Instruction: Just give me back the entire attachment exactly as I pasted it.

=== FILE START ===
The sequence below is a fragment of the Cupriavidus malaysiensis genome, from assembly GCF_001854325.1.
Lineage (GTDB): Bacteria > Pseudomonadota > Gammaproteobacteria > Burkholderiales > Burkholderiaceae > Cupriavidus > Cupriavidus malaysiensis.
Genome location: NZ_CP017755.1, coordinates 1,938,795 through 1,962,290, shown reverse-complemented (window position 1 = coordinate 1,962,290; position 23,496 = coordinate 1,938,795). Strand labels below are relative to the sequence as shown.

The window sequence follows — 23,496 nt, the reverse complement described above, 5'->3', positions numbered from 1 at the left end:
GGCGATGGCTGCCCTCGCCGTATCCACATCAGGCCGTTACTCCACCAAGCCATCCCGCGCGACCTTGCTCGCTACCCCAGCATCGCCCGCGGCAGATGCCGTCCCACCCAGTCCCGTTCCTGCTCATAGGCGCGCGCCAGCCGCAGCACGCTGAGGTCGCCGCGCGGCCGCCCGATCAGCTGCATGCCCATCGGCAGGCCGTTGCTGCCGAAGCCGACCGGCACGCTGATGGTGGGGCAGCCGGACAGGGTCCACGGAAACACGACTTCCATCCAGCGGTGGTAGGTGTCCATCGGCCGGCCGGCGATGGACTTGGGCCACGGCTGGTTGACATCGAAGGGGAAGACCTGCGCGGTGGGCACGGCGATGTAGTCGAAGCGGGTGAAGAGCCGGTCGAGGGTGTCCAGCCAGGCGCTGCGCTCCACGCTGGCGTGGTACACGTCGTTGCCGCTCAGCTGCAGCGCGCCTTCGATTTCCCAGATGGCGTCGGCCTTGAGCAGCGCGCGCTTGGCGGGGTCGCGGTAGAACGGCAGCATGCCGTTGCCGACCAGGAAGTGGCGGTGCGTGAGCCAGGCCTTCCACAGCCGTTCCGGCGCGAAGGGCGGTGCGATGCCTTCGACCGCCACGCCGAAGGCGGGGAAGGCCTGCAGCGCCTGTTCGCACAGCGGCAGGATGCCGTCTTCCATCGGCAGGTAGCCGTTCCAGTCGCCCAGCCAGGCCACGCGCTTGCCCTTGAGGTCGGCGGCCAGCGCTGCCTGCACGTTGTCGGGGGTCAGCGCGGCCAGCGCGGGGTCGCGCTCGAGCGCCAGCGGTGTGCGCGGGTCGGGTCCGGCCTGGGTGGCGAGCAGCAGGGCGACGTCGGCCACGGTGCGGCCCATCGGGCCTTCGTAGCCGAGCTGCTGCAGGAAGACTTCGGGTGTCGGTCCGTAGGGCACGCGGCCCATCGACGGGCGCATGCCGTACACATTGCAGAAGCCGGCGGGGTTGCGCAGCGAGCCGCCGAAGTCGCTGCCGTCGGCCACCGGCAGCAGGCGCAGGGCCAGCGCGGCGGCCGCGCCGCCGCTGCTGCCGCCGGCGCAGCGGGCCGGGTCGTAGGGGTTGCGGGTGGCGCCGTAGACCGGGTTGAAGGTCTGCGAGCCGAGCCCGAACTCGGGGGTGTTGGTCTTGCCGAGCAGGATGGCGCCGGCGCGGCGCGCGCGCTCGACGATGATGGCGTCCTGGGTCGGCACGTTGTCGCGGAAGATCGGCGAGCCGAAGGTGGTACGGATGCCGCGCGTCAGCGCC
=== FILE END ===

The sequence below is a fragment of the Cupriavidus malaysiensis genome, from assembly GCF_001854325.1.
Lineage (GTDB): Bacteria > Pseudomonadota > Gammaproteobacteria > Burkholderiales > Burkholderiaceae > Cupriavidus > Cupriavidus malaysiensis.
Genome location: NZ_CP017755.1, coordinates 1,938,795 through 1,962,290, shown reverse-complemented (window position 1 = coordinate 1,962,290; position 23,496 = coordinate 1,938,795). Strand labels below are relative to the sequence as shown.

The window sequence follows — 23,496 nt, the reverse complement described above, 5'->3', positions numbered from 1 at the left end:
GGCGATGGCTGCCCTCGCCGTATCCACATCAGGCCGTTACTCCACCAAGCCATCCCGCGCGACCTTGCTCGCTACCCCAGCATCGCCCGCGGCAGATGCCGTCCCACCCAGTCCCGTTCCTGCTCATAGGCGCGCGCCAGCCGCAGCACGCTGAGGTCGCCGCGCGGCCGCCCGATCAGCTGCATGCCCATCGGCAGGCCGTTGCTGCCGAAGCCGACCGGCACGCTGATGGTGGGGCAGCCGGACAGGGTCCACGGAAACACGACTTCCATCCAGCGGTGGTAGGTGTCCATCGGCCGGCCGGCGATGGACTTGGGCCACGGCTGGTTGACATCGAAGGGGAAGACCTGCGCGGTGGGCACGGCGATGTAGTCGAAGCGGGTGAAGAGCCGGTCGAGGGTGTCCAGCCAGGCGCTGCGCTCCACGCTGGCGTGGTACACGTCGTTGCCGCTCAGCTGCAGCGCGCCTTCGATTTCCCAGATGGCGTCGGCCTTGAGCAGCGCGCGCTTGGCGGGGTCGCGGTAGAACGGCAGCATGCCGTTGCCGACCAGGAAGTGGCGGTGCGTGAGCCAGGCCTTCCACAGCCGTTCCGGCGCGAAGGGCGGTGCGATGCCTTCGACCGCCACGCCGAAGGCGGGGAAGGCCTGCAGCGCCTGTTCGCACAGCGGCAGGATGCCGTCTTCCATCGGCAGGTAGCCGTTCCAGTCGCCCAGCCAGGCCACGCGCTTGCCCTTGAGGTCGGCGGCCAGCGCTGCCTGCACGTTGTCGGGGGTCAGCGCGGCCAGCGCGGGGTCGCGCTCGAGCGCCAGCGGTGTGCGCGGGTCGGGTCCGGCCTGGGTGGCGAGCAGCAGGGCGACGTCGGCCACGGTGCGGCCCATCGGGCCTTCGTAGCCGAGCTGCTGCAGGAAGACTTCGGGTGTCGGTCCGTAGGGCACGCGGCCCATCGACGGGCGCATGCCGTACACATTGCAGAAGCCGGCGGGGTTGCGCAGCGAGCCGCCGAAGTCGCTGCCGTCGGCCACCGGCAGCAGGCGCAGGGCCAGCGCGGCGGCCGCGCCGCCGCTGCTGCCGCCGGCGCAGCGGGCCGGGTCGTAGGGGTTGCGGGTGGCGCCGTAGACCGGGTTGAAGGTCTGCGAGCCGAGCCCGAACTCGGGGGTGTTGGTCTTGCCGAGCAGGATGGCGCCGGCGCGGCGCGCGCGCTCGACGATGATGGCGTCCTGGGTCGGCACGTTGTCGCGGAAGATCGGCGAGCCGAAGGTGGTACGGATGCCGCGCGTCAGCGCC